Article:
A Whittlesea councillor has called for former chief executive Simon Overland to be reinstated, saying the decision to terminate his contract had exposed the council to significant damage.
Cr Lawrie Cox said he had no doubt Mr Overland would take legal action against the council after it voted in secret on December 10 to terminate his contract.
Cr Cox said Mr Overland’s contract had been terminated without reason – as was the case when former chief executive Michael Wootten was axed by the council in March 2017.
Star Weekly understands Mr Overland will receive three months pay, with his dismissal set to cost ratepayers close to $100,000.
Mr Overland had been on indefinite leave from the council since November 20, citing concerns about his health and
“The council needs to rethink its position and reverse its decision to reinstate Simon Overland prior to any proceedings commencing,” Cr Cox said.
“It is my understanding that except in exceptional circumstances, you cannot terminate someone who has a WorkCover claim and that WorkCover claim is in process.”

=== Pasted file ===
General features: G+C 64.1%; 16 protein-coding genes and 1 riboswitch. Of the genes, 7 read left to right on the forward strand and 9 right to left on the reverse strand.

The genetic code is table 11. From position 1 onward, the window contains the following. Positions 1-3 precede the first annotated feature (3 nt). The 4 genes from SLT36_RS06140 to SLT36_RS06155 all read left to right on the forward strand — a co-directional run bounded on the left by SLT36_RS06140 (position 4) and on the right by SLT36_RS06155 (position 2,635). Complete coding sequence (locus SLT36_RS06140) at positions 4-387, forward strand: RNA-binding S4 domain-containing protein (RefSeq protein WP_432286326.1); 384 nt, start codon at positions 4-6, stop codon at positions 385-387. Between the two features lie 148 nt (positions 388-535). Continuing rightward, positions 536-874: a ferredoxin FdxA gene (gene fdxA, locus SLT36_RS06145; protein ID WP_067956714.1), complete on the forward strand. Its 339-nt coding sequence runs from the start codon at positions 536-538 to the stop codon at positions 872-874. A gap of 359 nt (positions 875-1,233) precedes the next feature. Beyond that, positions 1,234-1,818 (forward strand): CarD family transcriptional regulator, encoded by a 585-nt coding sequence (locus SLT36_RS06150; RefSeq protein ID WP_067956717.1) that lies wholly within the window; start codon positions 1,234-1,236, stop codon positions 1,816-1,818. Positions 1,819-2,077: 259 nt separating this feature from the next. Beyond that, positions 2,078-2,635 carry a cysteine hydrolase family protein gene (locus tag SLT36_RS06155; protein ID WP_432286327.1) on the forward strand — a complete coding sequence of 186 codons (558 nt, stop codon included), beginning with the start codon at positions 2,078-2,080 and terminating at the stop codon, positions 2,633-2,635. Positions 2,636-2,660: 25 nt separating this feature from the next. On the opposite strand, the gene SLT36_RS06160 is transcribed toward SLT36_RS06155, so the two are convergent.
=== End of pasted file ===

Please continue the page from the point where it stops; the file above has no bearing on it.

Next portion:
Mr Overland is the third chief executive to be shown the door at Whittlesea council since April 2016.
The state government last week announced it would appoint a monitor to oversee the council in light of the instability in senior management over the past three years.
The monitor was appointed at the request of Chief Municipal Inspector David Wolf as part of a Local Government Inspectorate investigation into the council.
The monitor will assess a number of issues including councillor behaviour and the appointment of acting chief executive Kelvin Spiller on November 23.
Mr Spiller said the council would work with the monitor to ensure the best interests of the community are met.
He referred all questions about Mr Overland to mayor Emilia Lisa Sterjova.
Star Weekly can reveal that councillors have hired external communications consultants to assist with media inquiries relating to Mr Overland.
In a statement, Cr Sterjova said councillors had sought external legal assistance and communications consultants to “assist with any communications of this issue of public interest”.
Star Weekly understands ratepayers will be footing the bill for the legal and communications consultants.
Cr Sterjova did not answer questions about why an external communications agency had been hired when council has a communications team or the cost to ratepayers.
Cr Cox said the decision showed Cr Sterjova and other councillors did not trust council staff.
“We have a full communications team which they are ignoring and lawyers we retain,” he said.